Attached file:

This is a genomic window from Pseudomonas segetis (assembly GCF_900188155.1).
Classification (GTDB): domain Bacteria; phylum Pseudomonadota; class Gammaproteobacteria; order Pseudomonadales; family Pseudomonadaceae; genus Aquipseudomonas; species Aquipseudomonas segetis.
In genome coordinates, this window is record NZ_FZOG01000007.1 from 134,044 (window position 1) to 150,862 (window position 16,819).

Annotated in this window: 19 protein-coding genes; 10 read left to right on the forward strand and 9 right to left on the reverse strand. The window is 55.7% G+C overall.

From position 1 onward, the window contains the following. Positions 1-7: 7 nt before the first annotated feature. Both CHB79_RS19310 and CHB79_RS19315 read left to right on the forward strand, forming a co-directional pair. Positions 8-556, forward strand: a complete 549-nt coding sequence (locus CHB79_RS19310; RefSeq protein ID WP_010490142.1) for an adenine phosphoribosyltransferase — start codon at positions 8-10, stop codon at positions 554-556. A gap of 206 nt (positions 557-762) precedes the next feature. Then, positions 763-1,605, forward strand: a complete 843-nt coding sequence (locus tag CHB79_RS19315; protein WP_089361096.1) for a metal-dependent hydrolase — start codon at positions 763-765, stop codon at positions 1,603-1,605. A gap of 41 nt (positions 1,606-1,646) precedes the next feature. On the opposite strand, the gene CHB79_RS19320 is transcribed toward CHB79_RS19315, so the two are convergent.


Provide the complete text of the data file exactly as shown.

This is a genomic window from Pseudomonas segetis (assembly GCF_900188155.1).
Classification (GTDB): domain Bacteria; phylum Pseudomonadota; class Gammaproteobacteria; order Pseudomonadales; family Pseudomonadaceae; genus Aquipseudomonas; species Aquipseudomonas segetis.
In genome coordinates, this window is record NZ_FZOG01000007.1 from 134,044 (window position 1) to 150,862 (window position 16,819).

Annotated in this window: 19 protein-coding genes; 10 read left to right on the forward strand and 9 right to left on the reverse strand. The window is 55.7% G+C overall.

From position 1 onward, the window contains the following. Positions 1-7: 7 nt before the first annotated feature. Both CHB79_RS19310 and CHB79_RS19315 read left to right on the forward strand, forming a co-directional pair. Positions 8-556, forward strand: a complete 549-nt coding sequence (locus CHB79_RS19310; RefSeq protein ID WP_010490142.1) for an adenine phosphoribosyltransferase — start codon at positions 8-10, stop codon at positions 554-556. A gap of 206 nt (positions 557-762) precedes the next feature. Then, positions 763-1,605, forward strand: a complete 843-nt coding sequence (locus tag CHB79_RS19315; protein WP_089361096.1) for a metal-dependent hydrolase — start codon at positions 763-765, stop codon at positions 1,603-1,605. A gap of 41 nt (positions 1,606-1,646) precedes the next feature. On the opposite strand, the gene CHB79_RS19320 is transcribed toward CHB79_RS19315, so the two are convergent.